Evoked Potential Connection Problem

Thomas Chimento chimento at ursa.arc.nasa.gov
Wed Nov 23 11:16:37 EST 1994


In article <3aoatd$ku2 at brahms.udel.edu>, greggt at brahms.udel.edu (Thomas R. Gregg) writes:
|> In article <94315.113331U12615 at uicvm.uic.edu>,
|> Michael Davis  <U12615 at uicvm.uic.edu> wrote:
|> >I'm going to be recording evoked potentials from the skull surface of
|> >rats.  I have a question concerning the connection between the
|> >electrodes (stainless steel screws) and the amplifiers.  I can do it
|> >by soldering the pins of a connector plug to the screws and cementing
|> >in place, however I was wondering if anyone knew of a way a connection
|> >can be made without the need to solder during surgery.  Is there any
|> >specialized electrode/connector apparatus currently being marketed
|> >for small animal EPs, if so does anyone know the name of it and
|> >the company I could contact?   Thanks for your help.  Mike Davis
|> 
|> Before surgery:
|> 1) Use single stranded (solid) wire with a thin layer of insulation.  
|> California Fine Wire company-- .01 inch diam I think.  Cut a piece of wire
|> 2-3 cm long.  Scrape  4 mm insulation off each end.
|> 2) Solder the underside of the screw head to the length of wire without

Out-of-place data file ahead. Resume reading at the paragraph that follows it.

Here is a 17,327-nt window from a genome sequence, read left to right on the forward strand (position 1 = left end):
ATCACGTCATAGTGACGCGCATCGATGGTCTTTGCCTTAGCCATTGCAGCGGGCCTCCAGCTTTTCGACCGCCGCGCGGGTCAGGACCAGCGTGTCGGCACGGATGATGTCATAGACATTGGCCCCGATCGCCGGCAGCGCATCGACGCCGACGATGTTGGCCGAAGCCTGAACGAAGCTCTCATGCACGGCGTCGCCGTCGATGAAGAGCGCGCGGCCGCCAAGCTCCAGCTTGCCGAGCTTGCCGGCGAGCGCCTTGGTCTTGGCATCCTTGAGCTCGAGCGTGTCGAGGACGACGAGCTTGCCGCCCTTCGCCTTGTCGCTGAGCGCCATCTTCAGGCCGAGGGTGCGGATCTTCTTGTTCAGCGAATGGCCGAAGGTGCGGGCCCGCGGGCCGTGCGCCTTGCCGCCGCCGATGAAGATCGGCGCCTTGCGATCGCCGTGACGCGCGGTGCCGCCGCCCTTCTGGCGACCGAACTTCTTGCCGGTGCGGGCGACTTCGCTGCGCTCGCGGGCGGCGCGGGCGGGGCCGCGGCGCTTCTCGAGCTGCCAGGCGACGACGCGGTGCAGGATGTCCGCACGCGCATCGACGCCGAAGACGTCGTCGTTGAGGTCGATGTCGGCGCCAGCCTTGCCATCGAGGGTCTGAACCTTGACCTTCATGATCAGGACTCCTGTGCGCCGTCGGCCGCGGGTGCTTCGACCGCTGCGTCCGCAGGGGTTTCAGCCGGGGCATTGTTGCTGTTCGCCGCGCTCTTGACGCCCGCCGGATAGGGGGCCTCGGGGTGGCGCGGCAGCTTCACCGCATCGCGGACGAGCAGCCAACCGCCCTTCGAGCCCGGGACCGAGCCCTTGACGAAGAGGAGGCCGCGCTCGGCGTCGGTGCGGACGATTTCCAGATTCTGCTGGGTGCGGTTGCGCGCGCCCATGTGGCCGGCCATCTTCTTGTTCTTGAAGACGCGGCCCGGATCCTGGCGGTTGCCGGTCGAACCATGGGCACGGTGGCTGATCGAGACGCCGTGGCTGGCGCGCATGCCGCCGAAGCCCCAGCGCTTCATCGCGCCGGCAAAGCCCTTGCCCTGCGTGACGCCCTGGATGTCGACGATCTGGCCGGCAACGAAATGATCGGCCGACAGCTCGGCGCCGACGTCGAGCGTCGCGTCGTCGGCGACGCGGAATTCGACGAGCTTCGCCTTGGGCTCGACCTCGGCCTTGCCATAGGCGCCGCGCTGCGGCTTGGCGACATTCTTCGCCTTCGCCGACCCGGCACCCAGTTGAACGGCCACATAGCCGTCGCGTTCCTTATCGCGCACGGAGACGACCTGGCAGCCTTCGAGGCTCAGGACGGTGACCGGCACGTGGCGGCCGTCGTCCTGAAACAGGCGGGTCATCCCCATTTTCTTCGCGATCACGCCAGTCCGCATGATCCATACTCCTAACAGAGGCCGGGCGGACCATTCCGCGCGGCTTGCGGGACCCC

|> getting solder on the threads or the top of the screw head- this takes
|> practice. 
|> 3) trim the wire to length and crimp an Amphenol male goldplated
|> connector pin on the free end.  Use a special crimping tool for this.
|> Tom Gregg

Stuff deleted--

Just a mention of a problem caused by soldering a SS screw with lead solder
to a gold connector - dissimilar metals, if contacted by bodily fluids,
i.e., a salty solution, will produce a small battery. This can be a major
source of noise in your recording setup, swamping some preamplifiers. If
the connections are completely encsed in dental acrylic or equivalent,
then you are OK. The problem of dissimilar metals can come up even in
single unit recording with glass microelectrodes if you use a SS needle for
a ground and silver wire in your glass electrode. Personal experience.
Thomas

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